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## Sequence Alignment and Genome Assembly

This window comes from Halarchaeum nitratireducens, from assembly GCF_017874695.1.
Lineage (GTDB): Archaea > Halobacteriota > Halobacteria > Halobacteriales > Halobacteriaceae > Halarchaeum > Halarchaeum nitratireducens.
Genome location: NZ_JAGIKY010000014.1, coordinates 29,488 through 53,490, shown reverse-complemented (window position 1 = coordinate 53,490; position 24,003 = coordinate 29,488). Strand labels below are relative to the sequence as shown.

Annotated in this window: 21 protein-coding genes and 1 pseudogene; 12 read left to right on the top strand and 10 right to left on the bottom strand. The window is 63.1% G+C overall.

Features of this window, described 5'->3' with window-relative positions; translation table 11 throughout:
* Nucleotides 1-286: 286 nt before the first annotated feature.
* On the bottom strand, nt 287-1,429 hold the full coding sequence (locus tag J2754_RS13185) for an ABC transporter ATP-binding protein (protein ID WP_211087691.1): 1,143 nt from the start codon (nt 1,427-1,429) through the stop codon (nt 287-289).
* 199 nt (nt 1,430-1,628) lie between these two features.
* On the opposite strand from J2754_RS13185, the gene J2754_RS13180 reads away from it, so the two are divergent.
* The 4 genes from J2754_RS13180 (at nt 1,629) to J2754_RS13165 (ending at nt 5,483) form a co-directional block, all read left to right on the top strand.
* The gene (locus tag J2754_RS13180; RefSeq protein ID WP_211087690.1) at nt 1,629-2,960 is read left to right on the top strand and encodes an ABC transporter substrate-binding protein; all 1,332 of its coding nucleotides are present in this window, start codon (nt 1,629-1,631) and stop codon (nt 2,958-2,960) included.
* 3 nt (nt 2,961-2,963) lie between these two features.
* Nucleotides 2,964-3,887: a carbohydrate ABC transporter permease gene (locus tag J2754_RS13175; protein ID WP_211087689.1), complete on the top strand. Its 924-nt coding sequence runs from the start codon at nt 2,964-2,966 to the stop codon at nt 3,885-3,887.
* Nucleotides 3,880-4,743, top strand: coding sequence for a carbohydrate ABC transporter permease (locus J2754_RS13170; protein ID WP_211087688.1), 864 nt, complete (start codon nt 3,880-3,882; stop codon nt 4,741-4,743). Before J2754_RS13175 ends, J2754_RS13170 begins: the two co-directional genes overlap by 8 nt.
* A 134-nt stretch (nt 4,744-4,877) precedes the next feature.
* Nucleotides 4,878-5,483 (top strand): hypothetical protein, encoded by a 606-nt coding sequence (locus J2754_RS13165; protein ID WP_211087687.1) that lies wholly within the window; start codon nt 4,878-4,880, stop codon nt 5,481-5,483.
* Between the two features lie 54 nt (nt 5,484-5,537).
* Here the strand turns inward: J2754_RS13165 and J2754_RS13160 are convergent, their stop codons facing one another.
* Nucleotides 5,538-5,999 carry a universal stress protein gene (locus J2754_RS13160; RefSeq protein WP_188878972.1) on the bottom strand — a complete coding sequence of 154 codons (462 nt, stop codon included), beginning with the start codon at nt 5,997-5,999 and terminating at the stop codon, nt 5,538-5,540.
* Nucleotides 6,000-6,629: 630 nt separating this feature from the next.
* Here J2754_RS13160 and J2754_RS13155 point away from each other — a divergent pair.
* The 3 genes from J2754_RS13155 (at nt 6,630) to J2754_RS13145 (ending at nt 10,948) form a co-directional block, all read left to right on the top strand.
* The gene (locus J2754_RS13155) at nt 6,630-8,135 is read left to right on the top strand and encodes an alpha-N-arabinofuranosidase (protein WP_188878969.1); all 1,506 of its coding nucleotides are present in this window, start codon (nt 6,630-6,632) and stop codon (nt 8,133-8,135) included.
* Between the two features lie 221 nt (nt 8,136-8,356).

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**Sequence Alignment and Genome Assembly**Zemin Ning The Wellcome Trust Sanger Institute**Outline of the Talk:**• Global and Local Alignment • Statistical significance of alignment • Alignment method**Biological Motivation**Why We Need Sequence Alignment • Inference of Homology • Two genes are homologous if they share a common evolutionary history. • Evolutionary history can tell us a lot about properties of a given gene • Homology can be inferred from similarity between the genes • Searching for Proteins with same or similar functions**Sequence Alignment**Global Alignment: Goal: How similar are two sequences S1 and S2 Input: two sequences S1, S2 over the same alphabet Output: two sequences S’1, S’2 of equal length (S’1, S’2 are S1, S2 with possibly additional gaps) Example: • S1= GCGCATGGATTGAGCGA • S2= TGCGCCATTGATGACC • A possible alignment: S’1=-GCGC-ATGGATTGAGCGA S’2= TGCGCCATTGAT-GACC--**Sequence Alignment (cont)**Local Alignment: Goal: Find the pair of substrings in two input sequences which have the highest similarity Input: two sequences S1, S2 over the same alphabet Output: two sequences S’1, S’2 of equal length (S’1, S’2 are substrings of S1, S2 with possibly additional gaps) Example: • S1=GCGCATGGATTGAGCGA • S2=TGCGCCATTGATGACC • A possible alignment: S’1=ATTGA-G S’2= ATTGATG**Global vs. Local Alignment**• The Global Alignment Problem tries to find the longest path between vertices (0,0) and (n,m) in the edit graph. • The Local Alignment Problem tries to find the longest path among paths between arbitrary vertices (i,j) and (i’, j’) in the edit graph.**Global vs. Local Alignment (cont’d)**• Global Alignment • Local Alignment—betten alignment to find conserved segment --T—-CC-C-AGT—-TATGT-CAGGGGACACG—A-GCATGCAGA-GAC | || | || | | | ||| || | | | | |||| | AATTGCCGCC-GTCGT-T-TTCAG----CA-GTTATG—T-CAGAT--C tccCAGTTATGTCAGgggacacgagcatgcagagac |||||||||||| aattgccgccgtcgttttcagCAGTTATGTCAGatc**Compute a “mini” Global Alignment to get Local**Local Alignment: Example Sequence2 Local alignment Global alignment Sequence1**StatisticSignificance of Alignment**We need to know how to evaluate the significance of the alignment. There are two scenarios: First, the alignment indicates an evolutionary relationship between the sequences. Second, the alignment is a chance occurrence. What answer is correct? Here, the statistics are important to estimate of probability that the given alignment score might occur by chance.**E Value (E)**• E value (E) of an alignment score is the expected number of unrelated sequences in a database that would have a score at least as good. • Low E-values suggest that sequences are homologous. • IfE value ≤ 0.02 sequence probably homologous • IfE value≤ 1 homology cannot be ruled out • IfE value> 1 a match just by chance • Statistical significance depends on both the size of the alignments and the size of the sequence database • Important consideration for comparing results across different searches • E-value increases as database gets bigger • E-value decreases as alignments get longer E value Measuring Alignment Significance**P Value (P)**The E-valueis not a probability; it’s an expected value, i.e. the expected outcome. Another criteria of the Alignment Significance is the probability that an alignment with this score could have arisen by chance- p-value: E-value(S) = n • p-value(S), Here n is the number of sequences in the database, S. The lower the p-value, the more likely it is that the alignment score is not by chance but was caused by alignment procedure. For example, p = .01 means there is a 1 in 100 chance the result occurred by chance.**Methods of DNA Sequence Alignment**• Dot matrix analysis • The dynamic programming (DP) algorithm • Needleman-Wunsch Algorithm • Smith-Waterman Algorithm • Suffix tree • Hash table based algorithm • Short read alignment tools**Dot Matrix Analysis**• A dot matrix analysis is a method for comparing two sequences to look for possible alignment (Gibbs and McIntyre 1970) • One sequence (A) is listed across the top of the matrix and the other (B) is listed down the left side • Starting from the first character in B, one moves across the page keeping in the first row and placing a dot in many column where the character in A is the same • The process is continued until all possible comparisons between A and B are made • Any region of similarity is revealed by a diagonal row of dots • Isolated dots not on diagonal represent random matches**The Needleman-Wunsch Algorithm**x = AGTA m = 1 y = ATA s = -1 d = -1 F(i,j) i = 0 1 2 3 4 Optimal Alignment: F(4,3) = 2 AGTA A - TA j = 0 1 2 3**Smith-Waterman Algorithm**• Only works effectively when gap penalties are used • In example shown • match = +1 • mismatch = -1/3 • gap = -1+1/3k (k=extent of gap) • Start with all cell values = 0 • Looks in subcolumn and subrow shown and in direct diagonal for a score that is the highest when you take alignment score or gap penalty into account Hij=max{Hi-1, j-1 +s(ai,bj), max{Hi-k,j -Wk}, max{Hi, j-l -Wl}, 0}**Bounded Dynamic Programming**Initialization: F(i,0), F(0,j) undefined for i, j > k Iteration: For i = 1…M For j = max(1, i – k)…min(N, i+k) F(i – 1, j – 1)+ s(xi, yj) F(i, j) = max F(i, j – 1) – d, if j > i – k(N) F(i – 1, j) – d, if j < i + k(N) Termination: same Easy to extend to the affine gap case x1 ………………………… xM y1 ………………………… yN k(N)**Suffix Tree Example**Mapping the string ababc into a suffix tree. root ab c b abc c abc c**ATGGCGTGCAGTCCATGTTCGGATCA**ATGGCGTGCAGT TGGCGTGCAGTC GGCGTGCAGTCC GCGTGCAGTCCA CGTGCAGTCCAT Non-overlap hashing W = N-k+1 (k = 12) ATGGCGTGCAGTCCATGTTCGGATCATTACGTAAGC ATGGGCAGATGT CCATGTTCGGAT CATTACGTAAGC Overlap Hashing W = N/k Non-overlap Hashing v Overlap Hashing**Sequence S: (s1s2, …, si, …, sm) i =1,2, …, m**K-tuple: (sisi+1...si+k-1) “A” =00; “C” = 01; “G” = 10; “T” = 11 Sequence Representation Using two binary digits for each base, we may have the following representations: For any of the m/k no-overlapping k-tuples in the sequence, an integer may be used to represent the k-tuple in a unique way where bi = 0 or 1, depending on the value of the sequence base and Emax is the maximum value of the possible E values.**E**k-tuple Ni Indices and Offsets 0 AA 1 2, 19 1 AC 3 1, 9 2, 5 2, 11 2 AG 2 1, 15 2, 35 3 AT 2 2, 13 3, 3 4 CA 7 2, 3 2, 9 2, 21 2, 27 2, 33 3, 21 3, 23 5 CC 4 1, 21 2, 31 3, 5 3, 7 6 CG 1 1, 5 7 CT 6 1, 23 2, 39 2, 43 3, 13 3, 15 3, 17 8 GA 4 1, 3 1, 17 2, 15 2, 25 9 GC 0 10 GG 5 1, 25 1, 31 2, 17 2, 29 3, 1 11 GT 6 1, 1 1, 27 1, 29 2, 1 2, 37 3, 19 12 TA 1 3, 25 13 TC 6 1, 7 1, 11 1, 19 2, 23 2, 41 3, 11 14 TG 3 1, 13 2, 7 3, 9 15 TT Hash Table: A 2-tuple hashing table of S1, S2 and S3 S1=(GTGACGTCACTCTGAGGATCCCCTGGGTGTGG) S2=(GTCAACTGCAACATGAGGAACATCGACAGGCCCAAGGTCTTCCT) S3=(GGATCCCCTGTCCTCTCTGTCACATA)**SSAHA seeds**Edge length Edge length Sequence for cross_match SSAHA2 = SSAHA + Cross_Match SSAHA for matching seeds, cross_match for sequence alignment.**Read**Reference 27 14 25 30 21 29 Mapping Score in ssaha2 • Read mapping score is used to assess the repetitive feature of the read in the genome. With a maximum mapping score 50, we have: • R = read length; Smax - maximum alignment score (smith-waterman) of the hits on genome; Smax2 - second best alignment score of the hits on genome; Say you have one read of 30 bases which has a few hits on the genome: Best hit: exact match with Smax 30; Second best hit: one base mismatch with Smax2 29. The mapping score for this read is Smap = 10;**Genome Assembly using Solexa Short Reads**Algorithms and Applications**Outline of the Talk:**• Sequence Reconstruction and Euler Path • Assembly strategy • Sequence extension using read pairs, base qualities, fuzzy kmers or longer reads • Repeat junctions • Gap5 - visual inspection for mis-assembly errors**Repeat**Repeat Repeat Sequence Repeat Graph Sequences**Sequence Reconstruction**- Hamiltonian path approach S=(ATGCAGGTCC) ATG -> TGC -> GCA -> CAG -> AGG -> GGT -> GTC -> TCC ATG AGG TGC TCC GTC GGT GCA CAG • Vertices: k-tuples from the spectrum shown in red (8); • Edges: overlapping k-tuples (7); • Path: visiting all vertices corresponding to the sequence.**CG**GT GC AT TG CA GG Sequence Reconstruction - Euler path approach ATG -> TGG -> GGC -> GCG -> CGT -> GTG -> TGC -> GCA ATGCGTGGCA ATGGCGTGCA • Vertices: correspond to (k-I)-tuples (7); • Edges: correspond to k-tuples from the spectrum (8); • Path: visiting all EDGES corresponding to the sequence.**Solexa read assembler to extend short reads to 1-2 kb long**reads forward-reverse paired reads known dist ~500 bp 30-75 bp 30-75 bp Capillary reads assembler Phrap/Phusion Genome/Chromosome Assembly Strategy**Pileup of other reads like 454, Sanger etc**at a repeat junction Kmer Extension & Repeat Junctions A2 A1 Consensus Means to handle repeats: - Base quality - Read pair - Fuzzy kmers - Closely related reference - 454 or Sanger reads**Handling of Repeat Junctions**A = A1 + A2 A2 A1 B1 B = B1 + B2 B2**Handling of Single Base Variations**A B1 A B2 B1 = B2 S = A + B1**Salmonella seftenbergSolexa Assembly from Pair-End Reads**Solexa reads: Number of reads: 6,000,000;Finished genome size: ~4.8 Mbp; Read length: 2x37 bp; Estimated read coverage: ~92.5 X; Insert size: 170/50-300 bp; Assembly features: - contig stats Solexa 454Total number of contigs: 75; 390 Total bases of contigs: 4.80 Mbp 4.77 Mb N50 contig size: 139,353 25,702 Largest contig: 395,600 62,040 Averaged contig size: 63,969 12,224 Contig coverage on genome: ~99.8 % 99.4% Contig extension errors: 0 Mis-assembly errors: 0 4**maq**ssaha2**maq**ssaha2**maq**ssaha2**maq**ssaha2**New Phusion Assembler**Assembly Data Process Solexa Reads Supercontig Long Insert Reads PRono Contigs Reads Group Fuzzypath 2x75 or 2x100 Phrap Velvet**Genome Assembly – Normal Cell**Solexa reads: Number of reads: 557 Million;Finished genome size: 3.0 GB; Read length: 2x75bp; Estimated read coverage: ~25X; Insert size: 190/50-300 bp; Number of reads clustered: 458 Million Assembly features: - contig statsTotal number of contigs: 1,020,346; Total bases of contigs: 2.713 Gb N50 contig size: 8,344; Largest contig: 107,613 Averaged contig size: 2,659; Contig coverage over the genome: ~90 %; Mis-assembly errors: ?**Acknowledgements:**• Jim Mullikin • Yong Gu • Hannes Ponstingl • James Bonfield • Heng Li • Daniel Zerbino (EBI) • Tony Cox • Richard Durbin